An outside review of the rollout of Vermont Health Connect shows that a number of external factors contributed to the exchange's rocky start; it also identifies areas in which the state could improve its handling of future information technology projects.

Maine-based consulting firm BerryDunn released its report late last week.

The report acknowledges that the federally imposed launch date, changing federal expectations and requirements, Vermont's failed negotiations with the tech firm Oracle and poor cohesion within the team provided by CGI, the state's eventual vendor for the project, all hindered its implementation.

The BerryDunn report also suggests that understanding the external constraints is crucial to planning future IT projects.

Other health-related IT projects, known collectively as the Health Services Enterprise, must be built over the next few years to lay the groundwork for a public universal health care program in Vermont.

BerryDunn recommends that Vermont's project teams strive for better communication and transparency among workers and managers - including the involvement of executive leadership much earlier when things begin to go wrong. It also calls for more clearly defined responsibilities within teams and improved vendor management.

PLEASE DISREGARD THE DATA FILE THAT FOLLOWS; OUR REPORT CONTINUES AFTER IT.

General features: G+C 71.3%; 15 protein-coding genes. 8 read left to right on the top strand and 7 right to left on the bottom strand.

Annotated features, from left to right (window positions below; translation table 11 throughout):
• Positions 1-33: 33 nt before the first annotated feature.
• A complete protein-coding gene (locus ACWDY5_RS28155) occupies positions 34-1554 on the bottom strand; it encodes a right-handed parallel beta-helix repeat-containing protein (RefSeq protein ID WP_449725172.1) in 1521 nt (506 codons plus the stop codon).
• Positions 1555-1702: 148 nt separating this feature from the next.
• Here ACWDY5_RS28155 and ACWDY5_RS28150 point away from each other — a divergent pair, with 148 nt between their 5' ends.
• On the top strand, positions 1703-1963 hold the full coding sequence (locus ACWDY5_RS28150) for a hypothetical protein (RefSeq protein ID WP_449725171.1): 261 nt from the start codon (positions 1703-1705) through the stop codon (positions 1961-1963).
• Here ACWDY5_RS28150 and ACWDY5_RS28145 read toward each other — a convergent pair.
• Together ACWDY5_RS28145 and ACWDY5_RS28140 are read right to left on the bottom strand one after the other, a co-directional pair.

Richard Boes, the state's chief information officer, said there should be statewide standards for vendor management and dedicated staff, in addition to project managers, within state government to monitor procurement and the work of outside contractors.

The report states that CGI created a project team of more than 180 people who had little to no experience working together. An internal manager dedicated to overseeing contracted work could have identified that as a problem earlier and could have worked with executives at CGI to mitigate its impact on the project.

Boes said the recommendations in the BerryDunn report are important to implement across state government.

Roughly 70 percent of the state's IT systems are outdated and will need to be replaced. The governmental agencies that rely on those systems invariably want them to perform additional functions, Boes said.